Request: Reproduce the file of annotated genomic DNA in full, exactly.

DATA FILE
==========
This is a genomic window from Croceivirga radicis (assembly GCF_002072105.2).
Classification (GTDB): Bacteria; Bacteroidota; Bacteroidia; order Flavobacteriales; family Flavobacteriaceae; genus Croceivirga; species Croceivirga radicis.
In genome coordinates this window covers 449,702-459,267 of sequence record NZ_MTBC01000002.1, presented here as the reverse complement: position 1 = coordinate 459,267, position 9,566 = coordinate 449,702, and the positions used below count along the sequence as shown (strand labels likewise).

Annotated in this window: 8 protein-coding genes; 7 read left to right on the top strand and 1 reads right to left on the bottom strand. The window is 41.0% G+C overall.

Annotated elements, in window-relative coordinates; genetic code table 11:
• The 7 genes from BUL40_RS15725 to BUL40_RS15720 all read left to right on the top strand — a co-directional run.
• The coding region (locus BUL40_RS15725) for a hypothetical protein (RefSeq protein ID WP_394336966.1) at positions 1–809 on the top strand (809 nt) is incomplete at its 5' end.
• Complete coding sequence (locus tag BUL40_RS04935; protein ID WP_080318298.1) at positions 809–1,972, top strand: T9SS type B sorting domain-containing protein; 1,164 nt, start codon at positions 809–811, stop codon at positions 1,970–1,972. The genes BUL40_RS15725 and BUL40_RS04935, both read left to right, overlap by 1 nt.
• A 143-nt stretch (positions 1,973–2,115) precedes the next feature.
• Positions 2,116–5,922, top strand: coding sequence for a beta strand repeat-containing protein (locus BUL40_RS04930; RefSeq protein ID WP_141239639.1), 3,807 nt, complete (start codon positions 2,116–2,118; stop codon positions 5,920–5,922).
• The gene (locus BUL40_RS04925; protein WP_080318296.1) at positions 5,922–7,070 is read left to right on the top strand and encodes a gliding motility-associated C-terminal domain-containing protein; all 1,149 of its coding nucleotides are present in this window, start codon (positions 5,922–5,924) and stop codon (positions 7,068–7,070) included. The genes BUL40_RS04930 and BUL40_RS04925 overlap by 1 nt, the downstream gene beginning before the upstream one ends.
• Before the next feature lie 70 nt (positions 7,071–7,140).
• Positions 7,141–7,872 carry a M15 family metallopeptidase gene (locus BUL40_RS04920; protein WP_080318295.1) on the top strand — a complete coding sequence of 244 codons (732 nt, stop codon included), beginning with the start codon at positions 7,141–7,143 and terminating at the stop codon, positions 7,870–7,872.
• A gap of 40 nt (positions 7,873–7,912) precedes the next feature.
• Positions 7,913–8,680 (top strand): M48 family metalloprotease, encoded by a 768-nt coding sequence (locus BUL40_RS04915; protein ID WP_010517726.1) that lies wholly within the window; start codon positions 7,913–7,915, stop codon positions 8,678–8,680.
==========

This is a genomic window from Croceivirga radicis (assembly GCF_002072105.2).
Classification (GTDB): Bacteria; Bacteroidota; Bacteroidia; order Flavobacteriales; family Flavobacteriaceae; genus Croceivirga; species Croceivirga radicis.
In genome coordinates this window covers 449,702-459,267 of sequence record NZ_MTBC01000002.1, presented here as the reverse complement: position 1 = coordinate 459,267, position 9,566 = coordinate 449,702, and the positions used below count along the sequence as shown (strand labels likewise).

Annotated in this window: 8 protein-coding genes; 7 read left to right on the top strand and 1 reads right to left on the bottom strand. The window is 41.0% G+C overall.

Annotated elements, in window-relative coordinates; genetic code table 11:
• The 7 genes from BUL40_RS15725 to BUL40_RS15720 all read left to right on the top strand — a co-directional run.
• The coding region (locus BUL40_RS15725) for a hypothetical protein (RefSeq protein ID WP_394336966.1) at positions 1–809 on the top strand (809 nt) is incomplete at its 5' end.
• Complete coding sequence (locus tag BUL40_RS04935; protein ID WP_080318298.1) at positions 809–1,972, top strand: T9SS type B sorting domain-containing protein; 1,164 nt, start codon at positions 809–811, stop codon at positions 1,970–1,972. The genes BUL40_RS15725 and BUL40_RS04935, both read left to right, overlap by 1 nt.
• A 143-nt stretch (positions 1,973–2,115) precedes the next feature.
• Positions 2,116–5,922, top strand: coding sequence for a beta strand repeat-containing protein (locus BUL40_RS04930; RefSeq protein ID WP_141239639.1), 3,807 nt, complete (start codon positions 2,116–2,118; stop codon positions 5,920–5,922).
• The gene (locus BUL40_RS04925; protein WP_080318296.1) at positions 5,922–7,070 is read left to right on the top strand and encodes a gliding motility-associated C-terminal domain-containing protein; all 1,149 of its coding nucleotides are present in this window, start codon (positions 5,922–5,924) and stop codon (positions 7,068–7,070) included. The genes BUL40_RS04930 and BUL40_RS04925 overlap by 1 nt, the downstream gene beginning before the upstream one ends.
• Before the next feature lie 70 nt (positions 7,071–7,140).
• Positions 7,141–7,872 carry a M15 family metallopeptidase gene (locus BUL40_RS04920; protein WP_080318295.1) on the top strand — a complete coding sequence of 244 codons (732 nt, stop codon included), beginning with the start codon at positions 7,141–7,143 and terminating at the stop codon, positions 7,870–7,872.
• A gap of 40 nt (positions 7,873–7,912) precedes the next feature.
• Positions 7,913–8,680 (top strand): M48 family metalloprotease, encoded by a 768-nt coding sequence (locus BUL40_RS04915; protein ID WP_010517726.1) that lies wholly within the window; start codon positions 7,913–7,915, stop codon positions 8,678–8,680.